The bury it. Because the past claws its way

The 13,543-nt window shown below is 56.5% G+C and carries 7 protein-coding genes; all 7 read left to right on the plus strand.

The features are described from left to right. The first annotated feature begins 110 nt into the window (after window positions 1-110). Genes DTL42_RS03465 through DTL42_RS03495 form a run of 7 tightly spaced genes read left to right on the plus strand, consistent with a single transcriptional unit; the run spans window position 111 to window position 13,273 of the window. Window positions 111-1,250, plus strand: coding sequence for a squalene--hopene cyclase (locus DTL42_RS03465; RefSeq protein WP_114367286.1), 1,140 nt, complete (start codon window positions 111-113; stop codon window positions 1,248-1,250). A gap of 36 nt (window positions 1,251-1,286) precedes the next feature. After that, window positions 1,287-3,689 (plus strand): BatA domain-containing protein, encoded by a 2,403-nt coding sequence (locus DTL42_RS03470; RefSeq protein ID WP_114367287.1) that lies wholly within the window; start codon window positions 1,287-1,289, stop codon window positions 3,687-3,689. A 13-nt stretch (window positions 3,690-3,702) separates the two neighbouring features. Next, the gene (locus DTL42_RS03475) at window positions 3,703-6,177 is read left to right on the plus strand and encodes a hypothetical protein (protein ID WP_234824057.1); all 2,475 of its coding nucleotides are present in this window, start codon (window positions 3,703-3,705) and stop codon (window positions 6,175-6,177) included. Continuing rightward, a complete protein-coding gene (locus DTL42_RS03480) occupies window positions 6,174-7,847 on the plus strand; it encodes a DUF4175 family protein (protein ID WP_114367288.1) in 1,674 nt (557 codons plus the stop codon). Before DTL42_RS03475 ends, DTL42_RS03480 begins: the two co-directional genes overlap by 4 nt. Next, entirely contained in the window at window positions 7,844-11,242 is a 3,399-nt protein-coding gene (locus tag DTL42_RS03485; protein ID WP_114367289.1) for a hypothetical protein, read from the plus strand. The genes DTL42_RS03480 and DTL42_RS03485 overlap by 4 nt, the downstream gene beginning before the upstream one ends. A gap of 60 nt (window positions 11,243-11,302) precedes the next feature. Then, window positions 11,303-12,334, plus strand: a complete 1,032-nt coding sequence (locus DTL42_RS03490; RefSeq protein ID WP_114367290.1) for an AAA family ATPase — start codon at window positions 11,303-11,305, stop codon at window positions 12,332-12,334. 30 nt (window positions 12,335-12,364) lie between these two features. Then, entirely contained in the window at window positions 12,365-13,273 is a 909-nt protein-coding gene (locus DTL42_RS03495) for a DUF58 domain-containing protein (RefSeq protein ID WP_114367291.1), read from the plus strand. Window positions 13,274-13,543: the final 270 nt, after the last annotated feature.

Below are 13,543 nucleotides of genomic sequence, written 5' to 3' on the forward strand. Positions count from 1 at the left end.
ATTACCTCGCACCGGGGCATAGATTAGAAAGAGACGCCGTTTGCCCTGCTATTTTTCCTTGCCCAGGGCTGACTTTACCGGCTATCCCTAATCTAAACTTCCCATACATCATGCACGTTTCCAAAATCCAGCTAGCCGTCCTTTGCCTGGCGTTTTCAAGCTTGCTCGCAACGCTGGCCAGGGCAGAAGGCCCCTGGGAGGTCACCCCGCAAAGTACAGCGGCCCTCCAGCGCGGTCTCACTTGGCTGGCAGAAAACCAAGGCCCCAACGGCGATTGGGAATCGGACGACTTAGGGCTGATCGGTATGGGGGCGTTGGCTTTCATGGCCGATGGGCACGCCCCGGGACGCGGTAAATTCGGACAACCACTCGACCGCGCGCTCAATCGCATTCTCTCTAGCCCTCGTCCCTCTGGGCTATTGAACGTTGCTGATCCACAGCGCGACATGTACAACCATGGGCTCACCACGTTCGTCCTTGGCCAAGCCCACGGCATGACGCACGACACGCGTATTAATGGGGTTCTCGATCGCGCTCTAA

The Kite Runner by Khaled Hosseini is about a boy that grew up in Afghanistan that has a very troubling past, he’s seen and also witnessed some terrible things.  Amir, our main character had a pretty challenging childhood, and had to go through more than the average person before finally settling down and finding peace.  This certain passage in the reading made a deep impression on me, ” That was a long time ago, but it’s wrong what they say about the past, I’ve learned, about how you can bury it.  Because the past claws its way out.  Looking back now, I realize I have been peeking into that deserted alley for the last twenty- six years.”   It made a deep impression on me because what he means by this is when he watched Hassan get raped and didn’t do anything about it.  Amir pretends he doesn’t know anything of what happened and shortly after the two “friends” drift apart.  He starts feeling guilty and  he decides to get Hassan in trouble so one of the two families leave; Amir stashes his money and a watch under Hassan’s pillow and tells Baba (Amir’s father) , he stole it.  Once that happens, Ali, Hassan’s father, and Hassan move away.      This passage is located at the very beginning of the novel, page 1; but since he is foreshadowing what happened in the alley you don’t know exactly what the authors talking about till later in the novel.  At this point, Amir was talking about what made him who he is today, talking about the incident in the alley 26 years ago. He’s looking back at his childhood in California, and a friend of his dad’s Rahim Khan calls him he starts thinking about Kabul, Baba, his “past unatoned sins,” and Hassan.     The passage relates to the novel because throughout the whole book, little bits and pieces of information come out and you see how everything “connects” and ties itself together. For example, fifteen years later, a family friend tells Amir that Hassan, now dead, and that Hassan’s son is orphaned. Amir goes to Afghanistan and attempts to rescue Sohrab.  Then once Amir finally finds Sohrab after looking and asking multiple people where he would be, the official Amir has to go through to get to Sohrab, is Assef; the boy who raped Hassan in the alley.  Assef recognizes Amir and wants to “settle some unfinished business” and beats Amir with brass knuckles, breaking his ribs.  But with help from Sohrab he shoots him in the eye with a slingshot and they are able to escape the monstrous man.  As Amir recovers in the hospital he has the idea of taking Sohrab to live with him in the United States, and eventually ends up adopting him.     My reaction to this passage was mind blown, I was in shock of how true it was and how relatable it is.  In just about anything in life, something you do, say, or hear someone say it will always eventually come out, and people will find out the truth or whatever the situation may be. This has a special meaning for me because, when in school you realize there are some people that will lie, and try to hide things from others.  In the end no matter if you’re a student or teacher you  find out everything in the long run; whether it’s a secret, others concealing the truth, or just news in general  everything comes out. This book surprised me, I didn’t know what to expect but as I started reading I actually started really liking the book.  What I enjoyed about the novel was every chapter was a new story about his life, and you’re able to see how everything plays out and turns out the way it did.  I would love to read about Hassan’s life, and see his perspectives of everything.  Obviously that can’t be done, but if it were possible I think a novel about what he has to say, would be very interesting and an extremely good read.